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A Theory of Falling Growth and Rising Rents
Growth has fallen in the U.S., while firm concentration and profits have risen. Meanwhile, labor?s share of national income is down, mostly due to the rising market share of low labor share firms. We propose a theory for these trends in which the driving force is falling firm-level costs of spanning multiple markets, perhaps due to accelerating ICT advances. In response, the most efficient firms spread into new markets, thereby generating a temporary burst of growth. Because their efficiency is difficult to imitate, less efficient firms find their markets more difficult to enter profitably ...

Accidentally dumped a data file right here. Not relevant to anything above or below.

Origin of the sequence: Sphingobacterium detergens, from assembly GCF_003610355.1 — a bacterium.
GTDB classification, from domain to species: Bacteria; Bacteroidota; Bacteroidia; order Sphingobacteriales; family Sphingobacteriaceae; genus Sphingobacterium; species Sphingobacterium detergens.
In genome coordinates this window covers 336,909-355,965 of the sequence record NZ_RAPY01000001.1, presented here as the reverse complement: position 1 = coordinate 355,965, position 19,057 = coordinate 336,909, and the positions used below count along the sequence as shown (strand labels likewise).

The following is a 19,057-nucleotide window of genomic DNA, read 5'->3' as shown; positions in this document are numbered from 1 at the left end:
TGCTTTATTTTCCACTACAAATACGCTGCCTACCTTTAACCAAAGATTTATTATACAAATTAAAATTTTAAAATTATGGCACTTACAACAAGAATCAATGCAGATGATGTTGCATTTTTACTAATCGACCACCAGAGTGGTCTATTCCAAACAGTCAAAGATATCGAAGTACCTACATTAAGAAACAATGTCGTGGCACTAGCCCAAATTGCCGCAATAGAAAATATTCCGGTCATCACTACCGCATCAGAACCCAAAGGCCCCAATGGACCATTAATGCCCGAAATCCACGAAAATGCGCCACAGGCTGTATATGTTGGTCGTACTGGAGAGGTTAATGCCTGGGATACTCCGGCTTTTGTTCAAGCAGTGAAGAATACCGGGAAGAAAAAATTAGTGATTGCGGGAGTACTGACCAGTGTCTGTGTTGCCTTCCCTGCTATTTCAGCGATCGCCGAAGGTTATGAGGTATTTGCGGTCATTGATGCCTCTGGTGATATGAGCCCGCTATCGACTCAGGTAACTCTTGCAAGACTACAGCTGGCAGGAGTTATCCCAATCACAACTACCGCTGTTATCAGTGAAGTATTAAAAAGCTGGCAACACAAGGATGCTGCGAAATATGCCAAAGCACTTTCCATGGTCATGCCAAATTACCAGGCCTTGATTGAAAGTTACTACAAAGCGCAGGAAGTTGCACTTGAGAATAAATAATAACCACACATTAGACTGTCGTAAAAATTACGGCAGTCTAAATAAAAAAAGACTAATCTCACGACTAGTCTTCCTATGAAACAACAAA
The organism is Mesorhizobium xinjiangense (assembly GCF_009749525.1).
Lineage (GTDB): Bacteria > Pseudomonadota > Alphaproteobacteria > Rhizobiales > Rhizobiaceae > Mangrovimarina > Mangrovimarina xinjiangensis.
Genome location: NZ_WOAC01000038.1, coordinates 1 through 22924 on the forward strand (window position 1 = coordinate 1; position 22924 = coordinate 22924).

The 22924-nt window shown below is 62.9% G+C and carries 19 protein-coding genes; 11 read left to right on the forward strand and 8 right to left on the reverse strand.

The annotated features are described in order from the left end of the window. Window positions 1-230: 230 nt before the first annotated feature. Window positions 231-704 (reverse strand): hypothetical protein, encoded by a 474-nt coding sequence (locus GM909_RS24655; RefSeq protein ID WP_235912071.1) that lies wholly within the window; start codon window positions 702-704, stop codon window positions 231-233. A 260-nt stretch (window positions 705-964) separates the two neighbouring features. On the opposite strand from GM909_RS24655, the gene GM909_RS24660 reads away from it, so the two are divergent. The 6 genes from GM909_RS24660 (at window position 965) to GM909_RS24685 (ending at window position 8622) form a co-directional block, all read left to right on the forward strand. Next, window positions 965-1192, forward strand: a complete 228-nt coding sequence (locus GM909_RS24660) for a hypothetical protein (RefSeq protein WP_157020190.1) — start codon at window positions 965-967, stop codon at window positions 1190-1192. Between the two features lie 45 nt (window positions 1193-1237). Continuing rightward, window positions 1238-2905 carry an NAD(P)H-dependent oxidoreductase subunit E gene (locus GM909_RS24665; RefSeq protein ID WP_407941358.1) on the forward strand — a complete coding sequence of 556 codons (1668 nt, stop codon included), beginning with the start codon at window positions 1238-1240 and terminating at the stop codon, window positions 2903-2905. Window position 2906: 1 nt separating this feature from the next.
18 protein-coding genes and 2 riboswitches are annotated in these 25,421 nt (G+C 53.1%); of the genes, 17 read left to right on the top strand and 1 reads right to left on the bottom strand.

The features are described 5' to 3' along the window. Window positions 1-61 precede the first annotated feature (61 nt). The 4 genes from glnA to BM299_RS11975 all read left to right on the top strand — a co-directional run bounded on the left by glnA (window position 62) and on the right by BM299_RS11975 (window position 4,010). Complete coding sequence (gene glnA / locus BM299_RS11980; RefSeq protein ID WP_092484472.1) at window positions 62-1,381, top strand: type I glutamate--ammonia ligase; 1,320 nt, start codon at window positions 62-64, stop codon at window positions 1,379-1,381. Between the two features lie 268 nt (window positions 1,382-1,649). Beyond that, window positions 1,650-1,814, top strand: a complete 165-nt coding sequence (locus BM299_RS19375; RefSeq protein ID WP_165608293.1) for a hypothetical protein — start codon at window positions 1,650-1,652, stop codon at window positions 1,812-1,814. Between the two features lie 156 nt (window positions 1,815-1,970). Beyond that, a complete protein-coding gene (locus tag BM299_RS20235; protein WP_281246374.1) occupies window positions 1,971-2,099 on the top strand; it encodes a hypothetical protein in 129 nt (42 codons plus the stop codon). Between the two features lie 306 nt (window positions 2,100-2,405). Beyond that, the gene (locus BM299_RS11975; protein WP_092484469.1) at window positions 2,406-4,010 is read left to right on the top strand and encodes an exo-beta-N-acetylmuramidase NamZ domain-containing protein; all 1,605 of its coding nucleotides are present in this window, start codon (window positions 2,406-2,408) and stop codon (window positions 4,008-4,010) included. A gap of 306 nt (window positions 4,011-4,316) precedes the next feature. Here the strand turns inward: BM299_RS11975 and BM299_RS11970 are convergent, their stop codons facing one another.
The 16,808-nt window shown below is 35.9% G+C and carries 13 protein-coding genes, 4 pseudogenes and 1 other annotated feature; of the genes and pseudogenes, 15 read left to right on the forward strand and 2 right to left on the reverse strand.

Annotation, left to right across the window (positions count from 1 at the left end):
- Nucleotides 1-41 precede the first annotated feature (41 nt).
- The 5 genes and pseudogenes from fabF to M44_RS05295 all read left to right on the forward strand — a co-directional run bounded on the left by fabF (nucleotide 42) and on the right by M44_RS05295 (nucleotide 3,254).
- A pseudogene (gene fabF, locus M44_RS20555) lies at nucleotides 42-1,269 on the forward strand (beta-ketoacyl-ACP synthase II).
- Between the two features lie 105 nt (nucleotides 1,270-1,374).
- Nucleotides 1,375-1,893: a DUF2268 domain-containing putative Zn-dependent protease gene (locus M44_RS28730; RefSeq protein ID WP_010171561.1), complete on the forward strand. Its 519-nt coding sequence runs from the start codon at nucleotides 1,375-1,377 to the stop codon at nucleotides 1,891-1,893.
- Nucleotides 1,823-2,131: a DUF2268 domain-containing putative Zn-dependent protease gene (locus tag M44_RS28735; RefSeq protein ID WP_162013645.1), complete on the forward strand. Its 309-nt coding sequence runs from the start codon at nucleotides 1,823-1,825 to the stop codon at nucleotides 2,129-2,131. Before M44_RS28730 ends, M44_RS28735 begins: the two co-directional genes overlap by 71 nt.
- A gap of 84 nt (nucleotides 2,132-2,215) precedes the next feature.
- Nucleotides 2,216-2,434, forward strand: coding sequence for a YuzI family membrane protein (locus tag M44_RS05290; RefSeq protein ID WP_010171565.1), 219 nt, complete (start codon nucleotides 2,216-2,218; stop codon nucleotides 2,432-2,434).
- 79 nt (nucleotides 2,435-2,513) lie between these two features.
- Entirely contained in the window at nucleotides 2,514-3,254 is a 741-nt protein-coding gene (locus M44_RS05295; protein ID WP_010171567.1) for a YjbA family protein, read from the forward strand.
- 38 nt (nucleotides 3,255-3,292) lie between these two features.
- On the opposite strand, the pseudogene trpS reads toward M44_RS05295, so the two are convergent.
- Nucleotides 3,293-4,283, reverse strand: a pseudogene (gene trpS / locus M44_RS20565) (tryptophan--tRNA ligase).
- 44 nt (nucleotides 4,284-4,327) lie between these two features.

Missing Growth from Creative Destruction
Statistical agencies typically impute inflation for disappearing products from the inflation rate for surviving products. As some products disappear precisely because they are displaced by better products, inflation may be lower at these points than for surviving products. As a result, creative destruction may result in overstated inflation and understated growth. We use a simple model to relate this ?missing growth? to the frequency and size of various kinds of innovations. Using U.S. Census data, we then apply two ways of assessing the magnitude of missing growth for all private nonfarm ...